Another key estate planning issue for singles is the choice of a successor trustee for the revocable living trust when there is no spouse or adult child to take the role. There might be friends or family members who can assume the role. Otherwise, it might be best to select a trusted advisor such as an accountant or attorney and have the trust or estate incur the cost involved.
Likewise, a single person should carefully consider who should be executor of the estate and discuss that role with the person. Otherwise, you don’t know who might bring your estate to the probate court and who might be appointed executor.
Beneficiaries need to be named for assets that avoid probate and aren’t controlled by a living trust. Such assets include IRAs, retirement plans, annuities, and life insurance. Singles need to complete their beneficiary designation forms, keep copies of the forms, and update the documents when appropriate. It’s important to let the beneficiaries and estate executor know about these decisions and where the documents can be located.
Singles do not have the advantage of the marital deduction to reduce either the estate or gift tax. An unmarried person can avoid gift taxes on lifetime gifts to people by using the annual gift tax exclusion, the unlimited exclusions for gifts of education and medical expenses, and the individual lifetime estate and gift tax exemption.
The estate tax exemption is available to the extent it isn’t used on lifetime gifts. The lack of a marital deduction matters only to fairly-wealthy unmarried seniors, but for them it does limit the after-tax amount that can be left to noncharitable beneficiaries.
The annual gift tax exclusion, which is $15,000 in 2021, can be used to make gifts to anyone. Those without children often use it to benefit nieces, nephews, other relatives and friends. The beneficiaries don’t have to be related for the gifts to qualify for the exclusion.
Care must be taken when making lifetime gifts. It often is better to make gifts early as long as sufficient assets are retained to support the standard of living. But the objects of affection might change over time, especially when one is unmarried, so if lifetime gifts are made be sure the recipients of the largess are likely to be permanent objects of affection.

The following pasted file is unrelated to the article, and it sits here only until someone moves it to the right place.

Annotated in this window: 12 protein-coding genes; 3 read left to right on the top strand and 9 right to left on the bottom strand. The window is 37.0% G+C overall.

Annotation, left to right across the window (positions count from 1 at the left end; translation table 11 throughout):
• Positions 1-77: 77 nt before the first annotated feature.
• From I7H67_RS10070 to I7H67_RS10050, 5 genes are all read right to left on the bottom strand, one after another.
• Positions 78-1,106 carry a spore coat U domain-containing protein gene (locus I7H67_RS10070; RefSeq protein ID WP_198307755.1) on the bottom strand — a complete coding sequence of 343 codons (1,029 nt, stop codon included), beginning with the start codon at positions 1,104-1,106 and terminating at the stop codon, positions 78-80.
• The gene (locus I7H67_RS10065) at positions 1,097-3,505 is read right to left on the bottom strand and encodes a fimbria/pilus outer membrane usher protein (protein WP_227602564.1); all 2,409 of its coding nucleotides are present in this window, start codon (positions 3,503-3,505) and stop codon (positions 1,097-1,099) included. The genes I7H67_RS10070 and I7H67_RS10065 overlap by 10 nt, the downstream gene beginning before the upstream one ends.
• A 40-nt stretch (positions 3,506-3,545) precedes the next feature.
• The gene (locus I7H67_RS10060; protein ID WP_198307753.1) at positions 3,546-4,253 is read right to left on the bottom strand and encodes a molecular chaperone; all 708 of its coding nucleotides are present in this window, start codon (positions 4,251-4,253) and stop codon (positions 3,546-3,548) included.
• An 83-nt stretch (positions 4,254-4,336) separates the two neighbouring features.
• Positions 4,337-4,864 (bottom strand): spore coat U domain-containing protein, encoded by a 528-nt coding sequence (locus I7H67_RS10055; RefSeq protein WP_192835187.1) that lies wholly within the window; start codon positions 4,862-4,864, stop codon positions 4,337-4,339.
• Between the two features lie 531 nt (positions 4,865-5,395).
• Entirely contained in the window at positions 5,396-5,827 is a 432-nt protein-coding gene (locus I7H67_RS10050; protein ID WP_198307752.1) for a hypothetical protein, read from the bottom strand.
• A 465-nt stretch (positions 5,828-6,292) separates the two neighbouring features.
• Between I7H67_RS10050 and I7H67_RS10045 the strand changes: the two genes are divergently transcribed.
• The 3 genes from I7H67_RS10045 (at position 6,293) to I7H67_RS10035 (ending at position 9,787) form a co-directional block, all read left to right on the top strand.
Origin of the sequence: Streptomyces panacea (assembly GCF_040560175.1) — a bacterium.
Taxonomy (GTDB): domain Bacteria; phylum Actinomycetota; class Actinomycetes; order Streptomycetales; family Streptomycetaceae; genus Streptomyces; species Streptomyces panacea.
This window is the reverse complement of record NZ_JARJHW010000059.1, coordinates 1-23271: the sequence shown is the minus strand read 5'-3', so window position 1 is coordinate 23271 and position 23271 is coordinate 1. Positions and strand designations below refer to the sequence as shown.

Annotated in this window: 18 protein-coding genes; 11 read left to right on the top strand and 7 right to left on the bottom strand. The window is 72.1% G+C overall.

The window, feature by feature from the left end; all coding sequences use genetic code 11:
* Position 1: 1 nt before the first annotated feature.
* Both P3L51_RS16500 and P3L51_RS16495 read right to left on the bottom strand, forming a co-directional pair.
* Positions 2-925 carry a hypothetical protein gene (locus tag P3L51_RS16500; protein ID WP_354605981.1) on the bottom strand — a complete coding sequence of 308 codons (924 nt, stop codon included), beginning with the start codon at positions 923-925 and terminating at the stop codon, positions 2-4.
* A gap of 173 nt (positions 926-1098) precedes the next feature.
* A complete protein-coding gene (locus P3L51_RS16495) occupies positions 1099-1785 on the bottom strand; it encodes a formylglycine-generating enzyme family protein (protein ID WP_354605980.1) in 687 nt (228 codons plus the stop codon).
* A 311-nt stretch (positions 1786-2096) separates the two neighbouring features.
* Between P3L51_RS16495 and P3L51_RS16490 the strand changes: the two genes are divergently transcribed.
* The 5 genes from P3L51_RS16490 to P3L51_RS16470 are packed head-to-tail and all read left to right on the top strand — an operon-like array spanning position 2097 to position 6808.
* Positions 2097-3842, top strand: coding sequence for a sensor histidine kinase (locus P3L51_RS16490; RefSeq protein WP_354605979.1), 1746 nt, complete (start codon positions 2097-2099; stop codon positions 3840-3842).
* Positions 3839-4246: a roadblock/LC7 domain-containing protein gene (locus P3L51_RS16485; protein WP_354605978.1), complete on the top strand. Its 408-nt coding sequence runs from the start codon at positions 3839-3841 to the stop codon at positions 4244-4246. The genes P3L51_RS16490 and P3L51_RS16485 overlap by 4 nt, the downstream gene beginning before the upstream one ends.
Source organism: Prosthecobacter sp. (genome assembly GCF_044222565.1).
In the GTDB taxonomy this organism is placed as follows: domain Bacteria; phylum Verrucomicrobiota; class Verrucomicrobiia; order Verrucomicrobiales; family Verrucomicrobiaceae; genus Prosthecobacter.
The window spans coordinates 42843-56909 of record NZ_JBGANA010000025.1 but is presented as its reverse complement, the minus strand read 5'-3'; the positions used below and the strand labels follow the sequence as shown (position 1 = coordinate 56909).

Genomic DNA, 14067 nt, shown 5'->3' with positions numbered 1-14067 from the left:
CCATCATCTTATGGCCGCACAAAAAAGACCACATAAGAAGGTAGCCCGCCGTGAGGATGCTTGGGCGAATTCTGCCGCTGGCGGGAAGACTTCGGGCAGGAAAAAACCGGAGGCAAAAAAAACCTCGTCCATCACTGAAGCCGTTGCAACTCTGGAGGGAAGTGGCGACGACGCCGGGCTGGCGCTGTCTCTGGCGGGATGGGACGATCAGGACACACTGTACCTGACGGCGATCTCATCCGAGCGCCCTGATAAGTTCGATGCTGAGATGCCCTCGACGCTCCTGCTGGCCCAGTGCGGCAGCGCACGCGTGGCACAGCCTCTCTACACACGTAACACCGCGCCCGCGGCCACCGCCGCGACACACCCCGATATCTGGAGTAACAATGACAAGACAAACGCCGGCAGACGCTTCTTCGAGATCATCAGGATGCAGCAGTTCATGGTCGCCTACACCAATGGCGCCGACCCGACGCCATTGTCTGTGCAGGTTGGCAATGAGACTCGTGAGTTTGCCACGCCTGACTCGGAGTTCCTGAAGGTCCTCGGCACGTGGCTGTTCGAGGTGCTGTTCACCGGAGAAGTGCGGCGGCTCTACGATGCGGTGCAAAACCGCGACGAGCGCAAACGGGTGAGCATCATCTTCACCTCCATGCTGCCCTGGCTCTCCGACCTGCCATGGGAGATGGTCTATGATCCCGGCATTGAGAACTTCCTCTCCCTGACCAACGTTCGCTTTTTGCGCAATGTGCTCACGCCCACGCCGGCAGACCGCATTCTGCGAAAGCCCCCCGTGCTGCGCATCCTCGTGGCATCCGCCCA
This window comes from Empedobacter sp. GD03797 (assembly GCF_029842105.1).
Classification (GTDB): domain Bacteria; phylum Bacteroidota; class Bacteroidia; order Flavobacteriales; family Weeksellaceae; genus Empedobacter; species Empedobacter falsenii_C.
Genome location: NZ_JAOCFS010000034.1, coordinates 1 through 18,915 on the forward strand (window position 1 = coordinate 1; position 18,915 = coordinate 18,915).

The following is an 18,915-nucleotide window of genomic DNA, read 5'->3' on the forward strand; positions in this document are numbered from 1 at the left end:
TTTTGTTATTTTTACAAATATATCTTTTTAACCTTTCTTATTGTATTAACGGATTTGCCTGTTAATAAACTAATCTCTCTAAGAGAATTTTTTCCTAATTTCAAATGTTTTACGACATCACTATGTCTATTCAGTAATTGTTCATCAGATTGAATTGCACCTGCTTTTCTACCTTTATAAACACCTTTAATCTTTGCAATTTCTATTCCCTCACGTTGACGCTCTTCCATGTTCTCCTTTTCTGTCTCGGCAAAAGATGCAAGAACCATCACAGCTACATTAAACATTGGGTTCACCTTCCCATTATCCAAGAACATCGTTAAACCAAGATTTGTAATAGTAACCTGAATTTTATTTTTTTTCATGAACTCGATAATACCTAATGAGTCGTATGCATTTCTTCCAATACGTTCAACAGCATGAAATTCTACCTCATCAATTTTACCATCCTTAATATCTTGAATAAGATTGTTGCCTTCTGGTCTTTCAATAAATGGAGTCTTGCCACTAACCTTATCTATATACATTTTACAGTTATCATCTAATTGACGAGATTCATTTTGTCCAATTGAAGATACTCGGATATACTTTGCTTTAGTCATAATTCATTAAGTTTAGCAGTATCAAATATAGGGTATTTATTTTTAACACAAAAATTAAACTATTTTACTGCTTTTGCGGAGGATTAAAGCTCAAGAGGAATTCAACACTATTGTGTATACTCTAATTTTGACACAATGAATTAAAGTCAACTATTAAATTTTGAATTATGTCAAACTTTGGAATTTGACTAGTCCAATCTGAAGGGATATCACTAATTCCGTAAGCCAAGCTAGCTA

For many single seniors a legacy of charitable giving is more important than for many marrieds. Single people without children often make charities significant primary or contingent beneficiaries of their estate. Otherwise, there are scenarios in which a lot of the estate could go to distant relatives.
In addition, singles can make use of lifetime charitable giving strategies to generate income tax savings and income during their lifetimes, reduce the size of their estates and benefit charities. Charitable remainder trusts, charitable gift annuities and similar strategies can be more important to singles than to others.
Social Security and pensions leave few options. Social Security does not allow designation of a beneficiary. Only a spouse, former spouse, and children can benefit from your earnings record. Many employer pension plan annuities have similar restrictions.
If the single person is contributing to someone’s support and wishes for that support to continue after death, the only options are to buy life insurance or have other assets to leave the person.
Unmarried seniors might have to update their estate plans more frequently than married counterparts, because their situations might change more frequently. It is especially important to maintain current beneficiary designations for IRAs and other financial accounts.
The unmarried population is increasing, and it faces unique estate planning challenges. These individuals should be sure to work with an estate planning expert who understands their special situations.